Ordinary things that make life extraordinary.

Ordinary things that make life extraordinary.

Category: Life of a Volunteer

Mellow Yellow Monday 010: Tree planting

mellowyellow Posting one of the last activities I joined as a VSO Volunteer in Kenya… a beach clean up! By noon time, we had filled about 50 bags of trash, mostly water bottles, to be taken to a recycling centre in Mombasa.

tree planting activity in Mombasa Afterwards, we, along with the local residents and schoolchildren proceeded to plant trees around the area.

More story and pictures about this here in my co-volunteers, Bara and Chinita’s blog.

Shadow Shot Sunday 006: Playing under the tree

SSS #2 button

After my placement in Mombasa, I went down south of Kenya, to one of my co-volunteer’s area to do post-volunteer activities before my departure date.

With the help of a translator, I facilitated fun activities for these children who are part of the feeding program of an international organization. 

Signs,signs 005: Road safety commitments


This sign is required by the Kenyan government to be put up in all vehicles:

I saw this sign in a matatu on my way back to Lukore from Mombasa. I just don’t know how much success it is getting though because for one, matatu drivers still drive like maniacs and there are times I saw drivers on the phone while driving. Seatbelts? Huh. Helmets? Hmmm… occasionally. I wonder how these are being monitored…

Signs, signs 004: Don’t feed the monkeys




I am mighty scared of monkeys, I don’t know why. Stuffed toy monkeys are cute but the real ones – and there are lots of them in Kenya – I try to keep a safe distance.

Mellow Yellow Monday 004: Yellow Kenyan license


This is the license of a matatu in Kenya. Matatus are the most common mode of transportation in most African countries. They are actually vans that ply routes  between towns and cities.

This was how I go around in Mombasa. Of course, there’s also the motorcycle – an equally terrifying ride to my area in Lukore. Prior to my departure for Kenya, I underwent motorcycle training as a requirement and received additional sessions when I arrived in Nairobi. However, I didn’t get to drive my own motorcycle as I thought it was better to commute and take the public transpo. In a way, I thought I was helping the locals earn something, but you can only imagine the nervousness and anxiety every single time I hopped on a moto or took the matatu for my longer distance travels :]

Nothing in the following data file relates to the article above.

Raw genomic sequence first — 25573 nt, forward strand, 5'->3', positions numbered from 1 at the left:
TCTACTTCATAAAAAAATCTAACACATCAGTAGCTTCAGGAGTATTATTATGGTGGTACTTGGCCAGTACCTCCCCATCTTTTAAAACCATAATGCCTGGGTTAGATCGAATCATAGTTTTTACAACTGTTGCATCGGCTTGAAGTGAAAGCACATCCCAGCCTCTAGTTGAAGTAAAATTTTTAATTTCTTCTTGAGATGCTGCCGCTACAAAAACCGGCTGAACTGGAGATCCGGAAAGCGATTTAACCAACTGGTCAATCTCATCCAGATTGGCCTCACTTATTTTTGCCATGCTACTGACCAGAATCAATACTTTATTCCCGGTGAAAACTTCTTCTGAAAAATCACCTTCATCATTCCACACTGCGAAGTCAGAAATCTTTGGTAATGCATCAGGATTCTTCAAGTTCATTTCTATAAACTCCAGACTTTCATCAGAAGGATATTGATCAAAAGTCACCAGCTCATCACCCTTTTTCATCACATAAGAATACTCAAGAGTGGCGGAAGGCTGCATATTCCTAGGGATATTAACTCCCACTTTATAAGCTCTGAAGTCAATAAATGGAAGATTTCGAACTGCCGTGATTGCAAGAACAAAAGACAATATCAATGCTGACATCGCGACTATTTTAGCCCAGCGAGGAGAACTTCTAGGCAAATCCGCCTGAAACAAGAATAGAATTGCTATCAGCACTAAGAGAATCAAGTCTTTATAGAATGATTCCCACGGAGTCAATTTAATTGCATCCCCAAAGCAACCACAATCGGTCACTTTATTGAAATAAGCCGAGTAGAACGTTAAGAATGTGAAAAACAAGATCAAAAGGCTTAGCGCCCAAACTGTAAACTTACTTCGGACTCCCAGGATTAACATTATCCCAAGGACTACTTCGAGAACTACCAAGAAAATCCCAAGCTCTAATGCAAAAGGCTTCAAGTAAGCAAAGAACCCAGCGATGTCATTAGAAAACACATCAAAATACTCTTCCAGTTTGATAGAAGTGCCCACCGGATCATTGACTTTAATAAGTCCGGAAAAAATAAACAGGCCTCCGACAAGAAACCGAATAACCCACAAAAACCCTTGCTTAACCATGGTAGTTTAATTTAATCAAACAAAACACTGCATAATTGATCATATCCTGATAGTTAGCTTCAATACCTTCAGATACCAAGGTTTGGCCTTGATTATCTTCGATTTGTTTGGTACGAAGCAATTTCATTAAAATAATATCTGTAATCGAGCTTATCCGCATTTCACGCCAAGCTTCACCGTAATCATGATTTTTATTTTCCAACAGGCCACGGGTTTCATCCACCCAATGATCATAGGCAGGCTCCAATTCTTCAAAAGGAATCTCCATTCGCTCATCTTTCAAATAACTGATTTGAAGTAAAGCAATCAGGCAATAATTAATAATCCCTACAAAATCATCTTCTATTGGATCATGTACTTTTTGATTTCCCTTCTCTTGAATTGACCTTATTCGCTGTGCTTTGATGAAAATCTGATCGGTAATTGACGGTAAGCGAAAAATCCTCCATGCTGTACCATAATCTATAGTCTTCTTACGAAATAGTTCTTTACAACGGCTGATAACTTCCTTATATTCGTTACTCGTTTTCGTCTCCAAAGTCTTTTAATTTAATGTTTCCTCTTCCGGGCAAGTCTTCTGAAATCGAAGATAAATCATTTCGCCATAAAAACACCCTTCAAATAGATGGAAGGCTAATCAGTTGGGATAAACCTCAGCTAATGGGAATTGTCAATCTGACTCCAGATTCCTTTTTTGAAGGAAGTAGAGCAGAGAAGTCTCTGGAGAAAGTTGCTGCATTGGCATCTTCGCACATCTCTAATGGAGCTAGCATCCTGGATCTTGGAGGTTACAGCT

Here’s a post I made about the first time I took a matatu ride.

Shadow Shot Sunday 004: African buffaloes

SSS #2 button


Visited Lake Nakuru last year with expat friends. It was my first visit to Lake Nakuru, a shallow body of water in the Rift Valley that attracts thousands of flamingos and pelicans and also provides refuge for the rhinos.

The most popular image of Lake Nakuri has always been the breath-taking swathe of pink flamingos feeding on algae that carpets the lake-bed. However, Lake Nakuru has more than flamingos – it is one of Kenya’s major national parts and is an important sanctuary for black and white rhinos. The entire park is also teeming with game – zebras, giraffes, waterbucks, impalas, warthogs, hyenas, baboons, among others, and, of course, the African buffalo (below)…

My first encounter with African game animals was a mixed-bag of emotions. Nervous, excited, and frightened at the same time. Moreso when we’re told that leopards and lions seek refuge in this park.

I used to watch these animals on television and I could not believe it that I was actually looking at them with my own two eyes, within safe distance, of course. I could not forget how giddy I was 🙂

I thank the Lord for the opportunity He has given me (and continues to give me)…  to go to places where I’ve only dreamed of going, to see things that I never imagined I would be able to, and to meet fantastic people from all walks of like.

Signs, signs 003: Camel advertising